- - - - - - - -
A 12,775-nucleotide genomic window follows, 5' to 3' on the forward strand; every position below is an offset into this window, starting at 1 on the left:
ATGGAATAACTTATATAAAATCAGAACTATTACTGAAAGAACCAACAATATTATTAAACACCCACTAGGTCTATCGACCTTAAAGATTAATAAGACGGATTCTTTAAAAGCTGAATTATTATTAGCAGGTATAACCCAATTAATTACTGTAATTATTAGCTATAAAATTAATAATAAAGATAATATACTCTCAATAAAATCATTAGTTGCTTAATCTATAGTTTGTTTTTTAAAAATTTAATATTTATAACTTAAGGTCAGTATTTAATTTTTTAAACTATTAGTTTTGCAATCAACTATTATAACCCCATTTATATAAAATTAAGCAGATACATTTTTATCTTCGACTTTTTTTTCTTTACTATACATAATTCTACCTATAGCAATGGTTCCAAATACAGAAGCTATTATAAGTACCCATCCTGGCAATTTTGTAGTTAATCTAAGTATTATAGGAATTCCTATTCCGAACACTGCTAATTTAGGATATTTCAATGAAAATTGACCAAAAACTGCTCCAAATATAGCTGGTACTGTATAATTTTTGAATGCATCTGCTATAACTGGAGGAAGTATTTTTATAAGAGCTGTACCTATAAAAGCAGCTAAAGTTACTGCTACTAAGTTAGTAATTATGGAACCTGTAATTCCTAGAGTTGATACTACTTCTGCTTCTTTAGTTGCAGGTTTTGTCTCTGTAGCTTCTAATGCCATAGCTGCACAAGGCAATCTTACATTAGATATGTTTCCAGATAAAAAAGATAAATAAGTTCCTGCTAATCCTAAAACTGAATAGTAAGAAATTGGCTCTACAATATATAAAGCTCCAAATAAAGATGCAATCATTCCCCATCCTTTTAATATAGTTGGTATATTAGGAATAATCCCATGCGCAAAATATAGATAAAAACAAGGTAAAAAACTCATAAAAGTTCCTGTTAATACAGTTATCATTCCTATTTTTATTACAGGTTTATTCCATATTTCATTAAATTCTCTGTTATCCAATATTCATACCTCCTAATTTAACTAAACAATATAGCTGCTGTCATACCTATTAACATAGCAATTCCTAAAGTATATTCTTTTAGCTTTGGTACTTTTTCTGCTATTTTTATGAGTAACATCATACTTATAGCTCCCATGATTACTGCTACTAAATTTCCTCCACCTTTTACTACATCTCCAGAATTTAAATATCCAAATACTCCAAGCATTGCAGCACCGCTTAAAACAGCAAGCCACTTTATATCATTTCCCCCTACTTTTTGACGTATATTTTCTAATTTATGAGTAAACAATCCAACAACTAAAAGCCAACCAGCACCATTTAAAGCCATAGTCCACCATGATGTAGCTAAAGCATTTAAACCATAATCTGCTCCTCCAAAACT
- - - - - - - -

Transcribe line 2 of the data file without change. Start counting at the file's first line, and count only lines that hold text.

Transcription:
ATGGAATAACTTATATAAAATCAGAACTATTACTGAAAGAACCAACAATATTATTAAACACCCACTAGGTCTATCGACCTTAAAGATTAATAAGACGGATTCTTTAAAAGCTGAATTATTATTAGCAGGTATAACCCAATTAATTACTGTAATTATTAGCTATAAAATTAATAATAAAGATAATATACTCTCAATAAAATCATTAGTTGCTTAATCTATAGTTTGTTTTTTAAAAATTTAATATTTATAACTTAAGGTCAGTATTTAATTTTTTAAACTATTAGTTTTGCAATCAACTATTATAACCCCATTTATATAAAATTAAGCAGATACATTTTTATCTTCGACTTTTTTTTCTTTACTATACATAATTCTACCTATAGCAATGGTTCCAAATACAGAAGCTATTATAAGTACCCATCCTGGCAATTTTGTAGTTAATCTAAGTATTATAGGAATTCCTATTCCGAACACTGCTAATTTAGGATATTTCAATGAAAATTGACCAAAAACTGCTCCAAATATAGCTGGTACTGTATAATTTTTGAATGCATCTGCTATAACTGGAGGAAGTATTTTTATAAGAGCTGTACCTATAAAAGCAGCTAAAGTTACTGCTACTAAGTTAGTAATTATGGAACCTGTAATTCCTAGAGTTGATACTACTTCTGCTTCTTTAGTTGCAGGTTTTGTCTCTGTAGCTTCTAATGCCATAGCTGCACAAGGCAATCTTACATTAGATATGTTTCCAGATAAAAAAGATAAATAAGTTCCTGCTAATCCTAAAACTGAATAGTAAGAAATTGGCTCTACAATATATAAAGCTCCAAATAAAGATGCAATCATTCCCCATCCTTTTAATATAGTTGGTATATTAGGAATAATCCCATGCGCAAAATATAGATAAAAACAAGGTAAAAAACTCATAAAAGTTCCTGTTAATACAGTTATCATTCCTATTTTTATTACAGGTTTATTCCATATTTCATTAAATTCTCTGTTATCCAATATTCATACCTCCTAATTTAACTAAACAATATAGCTGCTGTCATACCTATTAACATAGCAATTCCTAAAGTATATTCTTTTAGCTTTGGTACTTTTTCTGCTATTTTTATGAGTAACATCATACTTATAGCTCCCATGATTACTGCTACTAAATTTCCTCCACCTTTTACTACATCTCCAGAATTTAAATATCCAAATACTCCAAGCATTGCAGCACCGCTTAAAACAGCAAGCCACTTTATATCATTTCCCCCTACTTTTTGACGTATATTTTCTAATTTATGAGTAAACAATCCAACAACTAAAAGCCAACCAGCACCATTTAAAGCCATAGTCCACCATGATGTAGCTAAAGCATTTAAACCATAATCTGCTCCTCCAAAACT